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This article in CS

  1. Vol. 19 No. 6, p. 757-761
    Received: Mar 19, 1979

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Effects of Mineral Elements on Hydrocyanic Acid Potential in Sorghum Seedlings1

  1. R. B. Clark,
  2. H. J. Gorz and
  3. F. A. Haskins2



Sorghum [Sorghum bicolor (L.) Moench ‘Early Hegari’] seedlings were grown in nutrient solutions with various combinations of chlorides, nitrates, sulfates, and phosphates (dihydrogen) of ammonium, potassium, calcium, and magnesium to determine the effects of the mineral elements on hydrocyanic acid potential (HCN-p) in leaves.

Growth was maximum or near maximum for the shoots of sorghum seedlings at 1 to 30 meq salt in solution and for the roots at 0.3 to 3 meq. The duration of exposure of seedlings to the treatment solution required for significant changes in HCN-p was at least 2 days. The effects of various concentrations of individual salts on HCN-p were: KCl, a slight decrease; K2SO4, NH4Cl, NH4NO3, (NH4)2SO4, NH4H2PO4, and KH2PO4)2, an increase; and KNO3, CaCl2, Ca(NO3)2, CaSO4, MgCl2, Mg(NO3)2, and MgSO4, no significant effect.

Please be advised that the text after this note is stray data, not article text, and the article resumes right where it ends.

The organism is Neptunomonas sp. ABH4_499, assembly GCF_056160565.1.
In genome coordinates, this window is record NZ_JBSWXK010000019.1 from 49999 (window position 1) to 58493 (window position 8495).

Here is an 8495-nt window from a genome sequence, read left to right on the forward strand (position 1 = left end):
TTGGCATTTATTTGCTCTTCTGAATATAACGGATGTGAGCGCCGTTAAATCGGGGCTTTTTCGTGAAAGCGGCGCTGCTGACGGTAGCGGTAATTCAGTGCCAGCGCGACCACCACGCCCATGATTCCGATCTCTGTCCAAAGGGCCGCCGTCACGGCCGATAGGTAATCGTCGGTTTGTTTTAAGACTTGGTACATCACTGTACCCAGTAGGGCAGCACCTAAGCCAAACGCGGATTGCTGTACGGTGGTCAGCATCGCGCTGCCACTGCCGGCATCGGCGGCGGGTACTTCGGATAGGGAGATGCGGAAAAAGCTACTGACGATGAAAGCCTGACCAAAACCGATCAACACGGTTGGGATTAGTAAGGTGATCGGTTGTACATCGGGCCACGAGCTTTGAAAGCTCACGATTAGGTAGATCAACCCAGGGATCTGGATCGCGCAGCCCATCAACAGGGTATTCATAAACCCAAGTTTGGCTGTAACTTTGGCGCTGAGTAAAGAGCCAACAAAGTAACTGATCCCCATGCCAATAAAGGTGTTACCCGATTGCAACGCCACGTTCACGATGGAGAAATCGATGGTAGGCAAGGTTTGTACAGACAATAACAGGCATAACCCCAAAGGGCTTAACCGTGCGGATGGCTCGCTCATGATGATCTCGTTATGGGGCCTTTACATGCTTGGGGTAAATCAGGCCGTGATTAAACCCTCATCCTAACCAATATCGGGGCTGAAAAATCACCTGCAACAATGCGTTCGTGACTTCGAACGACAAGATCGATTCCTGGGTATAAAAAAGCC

When potassium and ammonium salts of a common anion were added in 3 × 3 factorial experiments, increasing levels of ammonium salts at the 1X potassium level generally increased HCN-p, but varied effects of higher levels of potassium salts were observed. In factorial experiments, different levels of pairs of potassium salts of the various anion had no significant effect on HCN-p. In experiments with pairs of ammonium salts, increases in salt concentration generally increased HCN-p.

It was concluded that large changes in salt concentration affected alterations in HCN-p were associated with changes in ammonium salt levels.

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